DELAYED RELEASE A scene from the trailer for Star Trek: Temporal Anomaly. Image/Samuel Cockings

CBS Moves Against New Fan Film Over Guidelines

‘Temporal Anomaly’ Now Slated for Release Later in 2018 After Addressing CBS Concerns

The British-made fan film, Star Trek: Temporal Anomaly, was due to be released March 31, 2018, but concerns from CBS led producer Samuel Cockings to delay its release, as he explained in a post on the movie’s Facebook page:

While the intent was to release Temporal Anomaly today we were contacted by CBS and are now delaying release of the film until those discussions are concluded and resolved. These have been polite communications and we thank CBS for their approach in dealing with these concerns.1)

CBS Dispute Resolved

Source: Facebook

UPDATE APRIL 24 Cockings announced he had reached an accommodation with CBS that would allow him to release the now-renamed Temporal Anomaly: A Star Trek Fan Film in three parts later in 2018. In a post on the film’s Facebook page, he stated:

Per my discussions with CBS, Temporal Anomaly will be released later this year to the public in three parts with a new soundtrack and without the first/last scenes. … Other parts of the production that I won’t go into now have been given a guideline exemption by CBS just as Star Trek Continues and others have in different ways. The changes I am making are based on my discussion with CBS to allow the production to be released in a form acceptable to both parties.2)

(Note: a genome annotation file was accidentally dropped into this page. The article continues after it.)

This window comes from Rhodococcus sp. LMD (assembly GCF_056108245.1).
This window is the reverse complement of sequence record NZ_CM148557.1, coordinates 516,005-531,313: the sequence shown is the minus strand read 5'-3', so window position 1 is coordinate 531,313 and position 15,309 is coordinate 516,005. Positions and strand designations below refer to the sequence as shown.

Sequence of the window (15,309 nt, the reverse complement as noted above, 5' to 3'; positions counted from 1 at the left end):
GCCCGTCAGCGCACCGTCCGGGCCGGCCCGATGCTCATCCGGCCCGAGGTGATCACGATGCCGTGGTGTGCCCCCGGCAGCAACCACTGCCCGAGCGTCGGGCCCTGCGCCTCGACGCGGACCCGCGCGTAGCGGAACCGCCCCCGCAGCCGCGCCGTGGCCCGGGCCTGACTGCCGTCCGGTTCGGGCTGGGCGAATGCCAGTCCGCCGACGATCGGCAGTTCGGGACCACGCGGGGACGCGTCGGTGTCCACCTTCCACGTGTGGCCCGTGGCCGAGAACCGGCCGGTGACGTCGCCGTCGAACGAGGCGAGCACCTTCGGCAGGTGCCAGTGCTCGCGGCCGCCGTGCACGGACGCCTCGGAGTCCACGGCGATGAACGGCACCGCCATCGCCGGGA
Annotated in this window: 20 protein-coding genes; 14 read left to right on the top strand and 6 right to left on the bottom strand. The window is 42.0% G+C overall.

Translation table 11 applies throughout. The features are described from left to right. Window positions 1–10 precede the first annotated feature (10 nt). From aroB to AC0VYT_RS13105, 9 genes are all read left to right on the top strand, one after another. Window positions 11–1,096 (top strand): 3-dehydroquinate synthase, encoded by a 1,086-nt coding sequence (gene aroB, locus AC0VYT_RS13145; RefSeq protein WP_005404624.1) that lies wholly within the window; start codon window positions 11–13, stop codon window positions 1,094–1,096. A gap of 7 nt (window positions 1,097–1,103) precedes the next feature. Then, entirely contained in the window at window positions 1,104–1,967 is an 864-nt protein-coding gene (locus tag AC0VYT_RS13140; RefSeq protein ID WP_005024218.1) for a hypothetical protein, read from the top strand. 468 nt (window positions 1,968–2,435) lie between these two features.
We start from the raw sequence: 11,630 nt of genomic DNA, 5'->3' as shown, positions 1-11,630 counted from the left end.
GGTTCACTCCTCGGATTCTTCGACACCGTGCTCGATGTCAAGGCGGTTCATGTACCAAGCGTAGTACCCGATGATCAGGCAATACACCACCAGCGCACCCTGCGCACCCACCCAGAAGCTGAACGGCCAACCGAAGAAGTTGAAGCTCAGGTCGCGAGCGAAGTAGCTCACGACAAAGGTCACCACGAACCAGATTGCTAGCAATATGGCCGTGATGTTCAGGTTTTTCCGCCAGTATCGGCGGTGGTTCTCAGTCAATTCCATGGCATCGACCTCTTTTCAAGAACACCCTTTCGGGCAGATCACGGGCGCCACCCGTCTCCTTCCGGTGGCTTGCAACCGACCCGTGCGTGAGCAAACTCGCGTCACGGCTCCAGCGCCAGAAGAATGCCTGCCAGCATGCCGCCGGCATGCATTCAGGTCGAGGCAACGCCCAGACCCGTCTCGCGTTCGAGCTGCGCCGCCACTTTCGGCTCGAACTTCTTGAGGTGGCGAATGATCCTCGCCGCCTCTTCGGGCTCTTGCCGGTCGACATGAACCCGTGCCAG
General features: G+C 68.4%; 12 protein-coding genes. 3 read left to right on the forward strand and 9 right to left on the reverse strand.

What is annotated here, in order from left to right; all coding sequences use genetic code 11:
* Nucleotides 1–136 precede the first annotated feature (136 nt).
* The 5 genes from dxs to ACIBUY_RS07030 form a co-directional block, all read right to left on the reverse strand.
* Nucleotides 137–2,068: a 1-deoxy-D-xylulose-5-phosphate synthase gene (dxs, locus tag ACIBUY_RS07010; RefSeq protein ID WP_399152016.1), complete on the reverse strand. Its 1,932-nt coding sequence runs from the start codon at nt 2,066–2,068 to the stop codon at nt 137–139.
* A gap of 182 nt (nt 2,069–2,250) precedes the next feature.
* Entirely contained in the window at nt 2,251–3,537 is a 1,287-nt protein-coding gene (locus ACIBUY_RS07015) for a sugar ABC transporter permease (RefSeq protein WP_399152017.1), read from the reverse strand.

Producer and Production

Cockings is one of the producers and hosts of the popular “Trekyards” show on YouTube, which examines Star Trek’s starships and technology in great detail.

He said he raised £1,741 (USD $2,440) on Kickstarter to make Temporal Anomaly, though he spent many hundreds more to complete the project.

TREKYARDS’ producers were vocal supporters of Axanar but have distanced themselves from controversial producer Alec Peters to preserve the show’s contacts in the Star Trek community.

CBS Contact

In an interview with AxaMonitor, Cockings said he received an email from someone “on the legal side of things” at CBS, not by vice president John Van Citters, who has until now been the public spokesman for CBS with regard to the fan film guidelines.

Another CBS official, senior vice president Bill Burke, was the one who reached out to fan producer Tommy Kraft during the Axanar copyright lawsuit to call off Kraft’s planned $250,000 crowdfunding effort in 2016 to produce Federation Rising, the sequel to his successful Star Trek–Horizon.


« I didn’t make my film to annoy anyone, just to share my love of Trek and utilize my filmmaking qualifications to make something hopefully special! » Samuel Cockings, producer

Concerns

While Cockings did not specify what precise issues CBS raised with his project, he said their concerns stemmed from viewing the Temporal Anomaly trailer, which was released February 16. “They have not seen the film. Their reference was to the trailer and social media visible to the public,” Cockings said.3)

TNG ACTORS The images of Star Trek actors in official clips included in Temporal Anomaly.

Guideline Problems

CLIPS Among CBS’ possible issues with the Cockings’ film was its use of clips from official Star Trek productions, including the images and voices of actors from Star Trek: The Next Generation, something prohibited by Guideline 2.

TITLE Cockings’ title might have caused problems for CBS as well. Guideline 3 specifies fan films cannot use the words “Star Trek” in their titles and must include the subtitle, “A Star Trek Fan Production.”

RUN TIME Cockings said his “director’s cut” is 50 minutes long — 20 minutes longer than prescribed by Guideline 1.

SCORE Temporal Anomaly uses music soundtracks from various Star Trek movies and series — the rights to which CBS does not control — which is prohibited by Guideline 3.

Watch the 'Star Trek: Temporal Anomaly' Trailer


Do the Guidelines Apply?